I think so. And it is that a document management system does not work the miracle of recomposing obsolete organization charts, improving inoperative workflows or increasing the productivity of personnel resistant to change. Private or public organizations that want to implement these electronic document management systems must be aware that, on many occasions, they have to change their way of doing things from top to bottom. The opposite does not work. The inconvenience of greater or less economic cost is much easier to solve, from my point of view.

6- Is it safe to have documents in document management?

It is safer to have well-managed documents than to have them poorly managed, without a doubt. The problems, however, increase when we talk, fundamentally, of electronic documentation, about the reliability of its conservation and availability in contrast to physical paper. In my opinion, documentation, electronic or on paper, runs the same dangers if basic security rules are not followed. Documents can be destroyed, manipulated or distracted so easily in one medium or another: there is no difference between burning compromised paper files in a file or deleting a hard drive from a specific computer. But in the face of the already habitual and inexcusable electronic document management, it is necessary to abide by what the National Security Scheme (ENS) dictates and not neglect its requirements and technical standards of application in the least. We have seen the consequences a few weeks ago, when the global cyberattack of a ransomware paralyzed the websites and the operation of too many private companies and public institutions that had not been careful. The dangers have existed and will always exist, they simply change the way we act and we avoid it.

There is no better tool against corruption than proper document management

7- What do you think is the greatest advantage of document management?

Transparency, without a doubt. In private companies it is an added value that can even be part of that Corporate Social Responsibility that is increasingly recognized even in contracts with public administrations. But in the public sector it is an inexcusable legal and social requirement. There is no better tool against corruption than proper document management.

8- Interesting, without a doubt, with the one that is falling… How does document management fight against corruption?

If at all times both professionals and citizens can control what, how, who, when and why certain decisions are made that affect us all, the corrupt will find it very difficult to continue acting, because their impunity would end.

Document management is much more effective than the protection of anonymous whistleblowers that has been talked about so much lately

9- Do you mean that everything should be immediately public and accessible to everyone?

Not at all. What I mean is that this information, this data contained in these documents, electronic or not, must be perfectly controlled so that these things do not happen, and if they do happen, it is known why and by whom without any doubt. From my point of view, document management is much more effective than the protection of anonymous whistleblowers that has been talked about so much lately. Nobody would have to risk their reputation or their job to report an irregularity when, with a correct document management system, this would be detected immediately.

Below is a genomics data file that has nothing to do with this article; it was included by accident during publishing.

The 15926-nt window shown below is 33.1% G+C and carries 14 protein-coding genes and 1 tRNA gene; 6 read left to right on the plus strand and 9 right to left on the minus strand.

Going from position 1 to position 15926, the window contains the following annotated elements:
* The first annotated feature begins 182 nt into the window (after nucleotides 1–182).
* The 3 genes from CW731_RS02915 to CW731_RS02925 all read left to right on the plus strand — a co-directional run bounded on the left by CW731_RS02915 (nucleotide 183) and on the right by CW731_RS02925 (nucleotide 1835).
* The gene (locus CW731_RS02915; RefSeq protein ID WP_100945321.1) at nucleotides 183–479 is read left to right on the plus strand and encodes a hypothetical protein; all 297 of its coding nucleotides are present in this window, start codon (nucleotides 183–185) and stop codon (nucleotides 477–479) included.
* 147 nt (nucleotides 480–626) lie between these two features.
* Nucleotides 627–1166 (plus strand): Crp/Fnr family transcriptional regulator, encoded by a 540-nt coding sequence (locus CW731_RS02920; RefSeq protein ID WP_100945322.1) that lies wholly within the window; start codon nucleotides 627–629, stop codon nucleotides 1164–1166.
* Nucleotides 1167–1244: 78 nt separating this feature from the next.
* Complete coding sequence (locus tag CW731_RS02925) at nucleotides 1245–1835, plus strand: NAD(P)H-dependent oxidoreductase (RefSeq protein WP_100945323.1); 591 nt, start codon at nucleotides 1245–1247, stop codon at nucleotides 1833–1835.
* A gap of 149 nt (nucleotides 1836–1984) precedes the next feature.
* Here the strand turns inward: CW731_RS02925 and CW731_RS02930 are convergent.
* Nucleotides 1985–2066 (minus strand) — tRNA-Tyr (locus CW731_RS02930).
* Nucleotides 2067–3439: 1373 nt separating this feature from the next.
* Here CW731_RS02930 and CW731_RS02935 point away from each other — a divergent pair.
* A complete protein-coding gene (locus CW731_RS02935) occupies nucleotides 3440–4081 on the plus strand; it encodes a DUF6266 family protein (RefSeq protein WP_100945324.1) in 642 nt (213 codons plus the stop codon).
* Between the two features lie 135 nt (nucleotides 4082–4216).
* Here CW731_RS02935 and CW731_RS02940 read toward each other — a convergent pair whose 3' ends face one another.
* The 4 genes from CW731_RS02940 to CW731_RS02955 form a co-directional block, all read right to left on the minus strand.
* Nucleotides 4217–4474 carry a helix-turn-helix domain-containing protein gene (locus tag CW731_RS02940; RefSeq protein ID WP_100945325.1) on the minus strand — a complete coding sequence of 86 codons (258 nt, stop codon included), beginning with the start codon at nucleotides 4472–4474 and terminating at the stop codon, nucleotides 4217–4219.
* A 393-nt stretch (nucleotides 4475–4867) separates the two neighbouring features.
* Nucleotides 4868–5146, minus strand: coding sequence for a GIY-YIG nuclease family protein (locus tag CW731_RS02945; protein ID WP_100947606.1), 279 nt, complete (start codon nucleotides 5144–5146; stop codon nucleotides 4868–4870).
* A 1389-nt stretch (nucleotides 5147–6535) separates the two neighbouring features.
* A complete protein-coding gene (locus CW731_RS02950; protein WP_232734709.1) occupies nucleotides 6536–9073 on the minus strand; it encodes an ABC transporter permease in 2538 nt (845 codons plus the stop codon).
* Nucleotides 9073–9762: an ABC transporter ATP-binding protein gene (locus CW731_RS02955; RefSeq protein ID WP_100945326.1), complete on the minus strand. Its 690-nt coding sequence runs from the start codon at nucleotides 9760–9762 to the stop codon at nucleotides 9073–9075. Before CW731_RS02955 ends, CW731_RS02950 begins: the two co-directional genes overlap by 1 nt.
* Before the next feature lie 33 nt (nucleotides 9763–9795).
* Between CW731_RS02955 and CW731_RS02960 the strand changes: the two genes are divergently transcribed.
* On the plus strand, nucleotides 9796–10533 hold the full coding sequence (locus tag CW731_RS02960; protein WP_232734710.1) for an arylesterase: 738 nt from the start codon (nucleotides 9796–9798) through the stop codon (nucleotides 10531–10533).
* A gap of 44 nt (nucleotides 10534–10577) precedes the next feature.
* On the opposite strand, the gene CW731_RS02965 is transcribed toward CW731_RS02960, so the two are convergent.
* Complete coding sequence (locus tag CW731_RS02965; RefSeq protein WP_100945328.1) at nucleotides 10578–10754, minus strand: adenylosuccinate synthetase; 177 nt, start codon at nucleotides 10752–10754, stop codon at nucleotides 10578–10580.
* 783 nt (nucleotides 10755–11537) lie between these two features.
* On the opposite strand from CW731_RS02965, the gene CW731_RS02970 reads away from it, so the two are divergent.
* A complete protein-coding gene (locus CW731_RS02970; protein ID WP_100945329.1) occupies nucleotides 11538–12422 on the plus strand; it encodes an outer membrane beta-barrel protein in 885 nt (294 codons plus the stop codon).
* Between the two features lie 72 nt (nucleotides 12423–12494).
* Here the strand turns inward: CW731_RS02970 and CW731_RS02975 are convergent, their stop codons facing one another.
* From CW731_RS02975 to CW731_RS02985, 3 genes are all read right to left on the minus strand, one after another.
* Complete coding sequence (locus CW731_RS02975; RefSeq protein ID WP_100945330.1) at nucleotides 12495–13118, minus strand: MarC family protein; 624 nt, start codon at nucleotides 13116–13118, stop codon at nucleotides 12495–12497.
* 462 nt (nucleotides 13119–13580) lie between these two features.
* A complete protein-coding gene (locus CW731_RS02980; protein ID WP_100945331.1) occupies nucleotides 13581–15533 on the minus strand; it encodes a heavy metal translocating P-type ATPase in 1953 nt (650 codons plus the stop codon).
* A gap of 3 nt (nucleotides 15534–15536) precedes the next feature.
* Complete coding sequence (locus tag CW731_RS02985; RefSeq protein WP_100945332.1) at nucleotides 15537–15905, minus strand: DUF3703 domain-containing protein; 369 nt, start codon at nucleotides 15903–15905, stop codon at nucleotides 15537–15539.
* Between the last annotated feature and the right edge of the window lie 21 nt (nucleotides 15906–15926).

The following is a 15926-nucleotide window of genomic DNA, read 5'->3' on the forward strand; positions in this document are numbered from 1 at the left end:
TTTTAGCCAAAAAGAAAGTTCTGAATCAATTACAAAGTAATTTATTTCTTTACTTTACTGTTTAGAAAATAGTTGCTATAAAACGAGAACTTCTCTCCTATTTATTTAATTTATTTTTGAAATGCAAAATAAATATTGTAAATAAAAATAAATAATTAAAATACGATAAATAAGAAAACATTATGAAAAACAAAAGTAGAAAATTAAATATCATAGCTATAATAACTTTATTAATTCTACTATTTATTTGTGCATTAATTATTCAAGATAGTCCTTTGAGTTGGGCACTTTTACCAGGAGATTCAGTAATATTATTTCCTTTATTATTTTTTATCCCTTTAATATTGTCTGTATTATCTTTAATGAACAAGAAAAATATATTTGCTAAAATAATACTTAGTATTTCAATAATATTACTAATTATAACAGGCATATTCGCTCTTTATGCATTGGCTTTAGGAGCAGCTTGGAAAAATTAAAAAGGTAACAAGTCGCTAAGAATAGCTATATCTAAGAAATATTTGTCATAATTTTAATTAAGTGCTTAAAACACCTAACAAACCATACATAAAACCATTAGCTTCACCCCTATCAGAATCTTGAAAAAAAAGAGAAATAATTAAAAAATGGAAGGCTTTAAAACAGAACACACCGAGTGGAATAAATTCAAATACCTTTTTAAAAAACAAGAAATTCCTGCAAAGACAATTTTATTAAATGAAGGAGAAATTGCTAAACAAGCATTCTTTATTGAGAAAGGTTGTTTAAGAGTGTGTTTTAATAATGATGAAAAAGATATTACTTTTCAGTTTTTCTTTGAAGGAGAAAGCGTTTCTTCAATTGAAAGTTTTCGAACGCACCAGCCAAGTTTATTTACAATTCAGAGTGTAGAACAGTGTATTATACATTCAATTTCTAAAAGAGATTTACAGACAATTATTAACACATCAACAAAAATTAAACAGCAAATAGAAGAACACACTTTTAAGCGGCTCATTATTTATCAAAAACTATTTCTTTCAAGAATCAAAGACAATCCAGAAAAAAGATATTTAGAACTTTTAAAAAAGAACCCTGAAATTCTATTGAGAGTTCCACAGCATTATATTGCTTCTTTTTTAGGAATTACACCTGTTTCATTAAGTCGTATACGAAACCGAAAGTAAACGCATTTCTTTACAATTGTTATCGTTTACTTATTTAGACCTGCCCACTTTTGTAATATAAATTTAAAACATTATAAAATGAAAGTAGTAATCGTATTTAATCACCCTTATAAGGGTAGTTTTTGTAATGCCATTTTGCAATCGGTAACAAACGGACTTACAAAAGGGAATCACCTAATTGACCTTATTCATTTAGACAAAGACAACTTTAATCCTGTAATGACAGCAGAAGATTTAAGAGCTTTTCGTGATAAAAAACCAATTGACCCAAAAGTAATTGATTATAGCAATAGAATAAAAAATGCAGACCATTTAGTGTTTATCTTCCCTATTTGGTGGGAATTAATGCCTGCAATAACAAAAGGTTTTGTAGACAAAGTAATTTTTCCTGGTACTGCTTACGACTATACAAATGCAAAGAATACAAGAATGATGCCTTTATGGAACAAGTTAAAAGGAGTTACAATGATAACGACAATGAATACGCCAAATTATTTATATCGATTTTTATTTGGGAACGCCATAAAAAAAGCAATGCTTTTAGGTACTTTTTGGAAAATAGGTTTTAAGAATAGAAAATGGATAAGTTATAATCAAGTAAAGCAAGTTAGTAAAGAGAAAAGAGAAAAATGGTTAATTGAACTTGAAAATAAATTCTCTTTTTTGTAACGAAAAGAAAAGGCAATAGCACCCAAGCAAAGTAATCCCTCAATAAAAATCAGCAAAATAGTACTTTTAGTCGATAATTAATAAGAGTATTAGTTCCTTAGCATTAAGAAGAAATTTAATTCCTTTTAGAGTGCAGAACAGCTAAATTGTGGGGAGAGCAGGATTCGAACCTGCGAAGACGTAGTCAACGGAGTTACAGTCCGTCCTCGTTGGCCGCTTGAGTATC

10- Where would you say the future of the sector lies?

In raising awareness of our role as facilitators of access to information that any type of organization requires, regardless of its format, its time and its purpose. Document management is information management, and whoever has the information (accurate, reliable, complete and available) has the power, whether it is a company, a public representative or all citizens as a whole. Information is power and managing the documents that contain it is a great responsibility that we have to assume in the most professional and objective way possible.

Today, archivists are still seen as guardians of historical treasures.

11- And in this context, what challenges do you think it will face?

The most important challenge is the visualization and recognition of our profession in a society where archivists continue to be seen more as guardians of historical treasures than as managers of the documentation that we all use on a daily basis in our institutions. It also seemed that with the implementation of electronic administration and the progressive digitization of business activities there would no longer be room for us. But it turns out that, in the end, it seems that they are realizing that we are just as effective in managing the documentation of the past as we are of the present and the one that will be in the future, by incorporating typical archival principles and techniques into the design of the metadata that govern document management systems , which we have already seen are essential in any organization.

12- We end, as always, with a wish for the future of the sector…

My wish would be that all of us who dedicate ourselves and all who want to dedicate themselves to this are aware of our ability to influence society, and for that it is necessary to have enthusiasm, train and work day by day together with the rest of the professionals who want to a more open, transparent and participatory society. If, in addition, we get citizens to know that this is so, that we are not just here to fill cultural spaces or to attend to the scholarly pursuits of a handful of privileged researchers, it would be perfect.